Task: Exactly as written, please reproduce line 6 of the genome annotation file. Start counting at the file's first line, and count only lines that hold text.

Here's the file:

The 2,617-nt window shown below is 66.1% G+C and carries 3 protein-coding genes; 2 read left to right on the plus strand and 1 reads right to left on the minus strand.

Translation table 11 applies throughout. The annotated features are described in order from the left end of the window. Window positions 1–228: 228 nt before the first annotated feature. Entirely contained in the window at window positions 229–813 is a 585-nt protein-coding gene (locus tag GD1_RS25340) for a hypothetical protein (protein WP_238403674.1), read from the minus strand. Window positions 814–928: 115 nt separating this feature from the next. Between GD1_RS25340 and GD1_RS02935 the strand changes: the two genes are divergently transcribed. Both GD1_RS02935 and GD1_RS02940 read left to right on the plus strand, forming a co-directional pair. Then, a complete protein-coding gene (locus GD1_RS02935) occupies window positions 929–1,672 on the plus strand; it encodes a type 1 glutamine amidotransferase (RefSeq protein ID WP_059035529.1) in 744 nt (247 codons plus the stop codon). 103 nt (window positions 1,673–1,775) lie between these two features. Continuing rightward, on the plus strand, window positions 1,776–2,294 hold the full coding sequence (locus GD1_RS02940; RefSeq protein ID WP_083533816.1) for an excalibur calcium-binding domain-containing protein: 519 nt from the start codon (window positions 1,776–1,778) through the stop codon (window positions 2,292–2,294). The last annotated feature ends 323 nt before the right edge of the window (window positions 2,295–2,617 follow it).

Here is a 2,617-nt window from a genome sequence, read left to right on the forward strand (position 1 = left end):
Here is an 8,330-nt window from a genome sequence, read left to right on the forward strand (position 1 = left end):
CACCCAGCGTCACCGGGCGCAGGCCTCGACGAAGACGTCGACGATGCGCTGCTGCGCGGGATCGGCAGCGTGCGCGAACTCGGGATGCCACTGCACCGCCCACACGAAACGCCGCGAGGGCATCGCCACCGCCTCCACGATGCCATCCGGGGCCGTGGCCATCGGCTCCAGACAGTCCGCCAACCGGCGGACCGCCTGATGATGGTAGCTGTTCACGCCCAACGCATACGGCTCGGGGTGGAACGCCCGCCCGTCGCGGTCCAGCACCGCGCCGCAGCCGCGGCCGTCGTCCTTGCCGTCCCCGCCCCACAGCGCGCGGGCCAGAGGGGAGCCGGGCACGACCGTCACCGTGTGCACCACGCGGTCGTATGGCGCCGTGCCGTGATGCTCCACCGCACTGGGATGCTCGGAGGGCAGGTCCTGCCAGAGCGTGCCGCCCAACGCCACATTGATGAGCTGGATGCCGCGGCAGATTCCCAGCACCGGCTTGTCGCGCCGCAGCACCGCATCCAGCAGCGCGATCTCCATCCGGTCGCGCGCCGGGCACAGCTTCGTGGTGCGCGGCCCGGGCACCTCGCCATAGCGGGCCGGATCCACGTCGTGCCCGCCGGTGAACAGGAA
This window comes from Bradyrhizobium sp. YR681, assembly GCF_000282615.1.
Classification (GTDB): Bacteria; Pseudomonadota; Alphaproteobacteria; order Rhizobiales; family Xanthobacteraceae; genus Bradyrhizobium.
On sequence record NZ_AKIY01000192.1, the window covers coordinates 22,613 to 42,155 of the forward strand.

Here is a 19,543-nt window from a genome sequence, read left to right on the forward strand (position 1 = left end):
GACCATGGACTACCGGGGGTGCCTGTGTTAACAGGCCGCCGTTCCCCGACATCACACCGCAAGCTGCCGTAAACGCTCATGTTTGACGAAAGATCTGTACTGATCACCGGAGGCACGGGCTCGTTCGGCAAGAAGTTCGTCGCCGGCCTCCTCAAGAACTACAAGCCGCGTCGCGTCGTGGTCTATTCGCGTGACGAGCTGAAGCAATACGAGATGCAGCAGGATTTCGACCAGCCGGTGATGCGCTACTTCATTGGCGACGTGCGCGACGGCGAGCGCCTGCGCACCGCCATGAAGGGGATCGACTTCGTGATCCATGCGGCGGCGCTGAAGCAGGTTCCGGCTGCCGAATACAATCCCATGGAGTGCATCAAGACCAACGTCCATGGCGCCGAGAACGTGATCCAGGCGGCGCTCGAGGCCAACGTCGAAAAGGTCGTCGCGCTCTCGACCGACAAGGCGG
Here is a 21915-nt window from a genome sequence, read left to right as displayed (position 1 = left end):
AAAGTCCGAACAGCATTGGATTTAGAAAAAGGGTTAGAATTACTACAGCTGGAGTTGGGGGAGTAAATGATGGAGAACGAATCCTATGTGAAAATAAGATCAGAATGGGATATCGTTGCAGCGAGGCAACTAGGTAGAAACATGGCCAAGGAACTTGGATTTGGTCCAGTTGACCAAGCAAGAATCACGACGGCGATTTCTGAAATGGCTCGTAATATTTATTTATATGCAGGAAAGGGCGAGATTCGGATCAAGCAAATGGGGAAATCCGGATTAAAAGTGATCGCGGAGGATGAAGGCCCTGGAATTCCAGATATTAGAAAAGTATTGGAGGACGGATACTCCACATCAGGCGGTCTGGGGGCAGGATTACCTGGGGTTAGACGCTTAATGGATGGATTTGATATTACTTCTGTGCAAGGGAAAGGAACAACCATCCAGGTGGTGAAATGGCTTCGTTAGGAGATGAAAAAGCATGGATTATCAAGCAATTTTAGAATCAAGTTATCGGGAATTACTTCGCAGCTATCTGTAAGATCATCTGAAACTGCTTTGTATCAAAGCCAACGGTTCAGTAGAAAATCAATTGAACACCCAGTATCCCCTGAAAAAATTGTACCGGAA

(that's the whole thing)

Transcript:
This window comes from Bradyrhizobium sp. YR681, assembly GCF_000282615.1.